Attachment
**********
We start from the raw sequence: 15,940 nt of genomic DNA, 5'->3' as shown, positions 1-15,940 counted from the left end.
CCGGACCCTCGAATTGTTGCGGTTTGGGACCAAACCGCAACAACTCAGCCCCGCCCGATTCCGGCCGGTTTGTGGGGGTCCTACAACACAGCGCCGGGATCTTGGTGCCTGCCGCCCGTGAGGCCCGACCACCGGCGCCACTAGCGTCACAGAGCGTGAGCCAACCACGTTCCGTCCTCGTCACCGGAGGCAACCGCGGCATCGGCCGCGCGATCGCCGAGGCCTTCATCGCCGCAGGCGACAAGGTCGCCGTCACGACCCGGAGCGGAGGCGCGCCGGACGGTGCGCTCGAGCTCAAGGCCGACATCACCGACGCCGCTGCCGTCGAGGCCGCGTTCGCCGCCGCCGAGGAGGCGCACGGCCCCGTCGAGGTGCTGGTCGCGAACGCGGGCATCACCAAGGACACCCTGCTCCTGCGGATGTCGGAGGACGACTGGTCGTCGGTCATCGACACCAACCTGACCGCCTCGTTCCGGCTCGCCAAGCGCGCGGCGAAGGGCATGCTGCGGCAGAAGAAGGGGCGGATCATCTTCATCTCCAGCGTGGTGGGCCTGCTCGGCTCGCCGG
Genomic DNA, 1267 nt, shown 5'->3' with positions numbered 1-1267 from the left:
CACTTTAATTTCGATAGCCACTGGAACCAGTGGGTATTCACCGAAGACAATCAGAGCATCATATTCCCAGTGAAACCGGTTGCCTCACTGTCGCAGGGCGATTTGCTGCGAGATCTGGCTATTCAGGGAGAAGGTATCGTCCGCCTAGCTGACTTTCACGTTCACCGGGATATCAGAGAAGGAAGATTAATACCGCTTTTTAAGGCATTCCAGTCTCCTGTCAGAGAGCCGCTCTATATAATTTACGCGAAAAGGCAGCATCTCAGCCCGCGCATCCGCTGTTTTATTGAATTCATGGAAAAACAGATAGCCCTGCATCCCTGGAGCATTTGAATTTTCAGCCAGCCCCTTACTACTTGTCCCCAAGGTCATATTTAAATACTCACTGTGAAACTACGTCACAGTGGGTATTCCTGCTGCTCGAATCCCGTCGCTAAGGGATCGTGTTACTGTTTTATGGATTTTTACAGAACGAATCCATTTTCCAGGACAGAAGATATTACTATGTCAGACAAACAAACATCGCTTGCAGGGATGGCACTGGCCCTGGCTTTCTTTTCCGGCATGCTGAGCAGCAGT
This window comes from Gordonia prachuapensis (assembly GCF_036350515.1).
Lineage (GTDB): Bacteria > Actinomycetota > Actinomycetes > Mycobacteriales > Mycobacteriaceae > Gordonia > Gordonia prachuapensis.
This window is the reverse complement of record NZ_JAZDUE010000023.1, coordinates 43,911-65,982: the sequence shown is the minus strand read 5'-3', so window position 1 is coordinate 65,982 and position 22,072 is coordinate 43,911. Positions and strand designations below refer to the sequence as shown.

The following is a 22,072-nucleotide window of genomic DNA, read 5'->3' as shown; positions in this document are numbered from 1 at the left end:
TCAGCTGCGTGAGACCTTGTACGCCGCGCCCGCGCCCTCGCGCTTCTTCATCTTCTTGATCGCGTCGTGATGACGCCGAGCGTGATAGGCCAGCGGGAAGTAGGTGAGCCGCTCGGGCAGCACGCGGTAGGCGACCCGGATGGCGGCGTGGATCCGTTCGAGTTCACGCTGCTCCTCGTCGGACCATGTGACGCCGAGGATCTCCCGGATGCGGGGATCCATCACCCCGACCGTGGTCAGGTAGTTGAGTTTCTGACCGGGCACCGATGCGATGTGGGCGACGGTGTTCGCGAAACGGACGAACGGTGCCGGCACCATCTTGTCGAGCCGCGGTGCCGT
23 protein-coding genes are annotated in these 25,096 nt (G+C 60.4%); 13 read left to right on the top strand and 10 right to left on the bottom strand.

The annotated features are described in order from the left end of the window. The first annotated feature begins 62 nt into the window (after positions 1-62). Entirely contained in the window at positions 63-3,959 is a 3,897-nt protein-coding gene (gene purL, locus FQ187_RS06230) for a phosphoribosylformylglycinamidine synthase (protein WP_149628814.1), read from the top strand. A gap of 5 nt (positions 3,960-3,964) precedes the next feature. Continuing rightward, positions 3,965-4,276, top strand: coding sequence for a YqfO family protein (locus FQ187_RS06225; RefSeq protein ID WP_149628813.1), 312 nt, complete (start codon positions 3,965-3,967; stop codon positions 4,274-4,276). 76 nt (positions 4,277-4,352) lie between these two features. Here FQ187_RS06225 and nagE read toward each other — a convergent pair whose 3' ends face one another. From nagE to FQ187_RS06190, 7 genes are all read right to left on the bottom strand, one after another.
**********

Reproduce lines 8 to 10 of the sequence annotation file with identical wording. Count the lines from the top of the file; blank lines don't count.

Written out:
The following is a 22,072-nucleotide window of genomic DNA, read 5'->3' as shown; positions in this document are numbered from 1 at the left end:
TCAGCTGCGTGAGACCTTGTACGCCGCGCCCGCGCCCTCGCGCTTCTTCATCTTCTTGATCGCGTCGTGATGACGCCGAGCGTGATAGGCCAGCGGGAAGTAGGTGAGCCGCTCGGGCAGCACGCGGTAGGCGACCCGGATGGCGGCGTGGATCCGTTCGAGTTCACGCTGCTCCTCGTCGGACCATGTGACGCCGAGGATCTCCCGGATGCGGGGATCCATCACCCCGACCGTGGTCAGGTAGTTGAGTTTCTGACCGGGCACCGATGCGATGTGGGCGACGGTGTTCGCGAAACGGACGAACGGTGCCGGCACCATCTTGTCGAGCCGCGGTGCCGT
23 protein-coding genes are annotated in these 25,096 nt (G+C 60.4%); 13 read left to right on the top strand and 10 right to left on the bottom strand.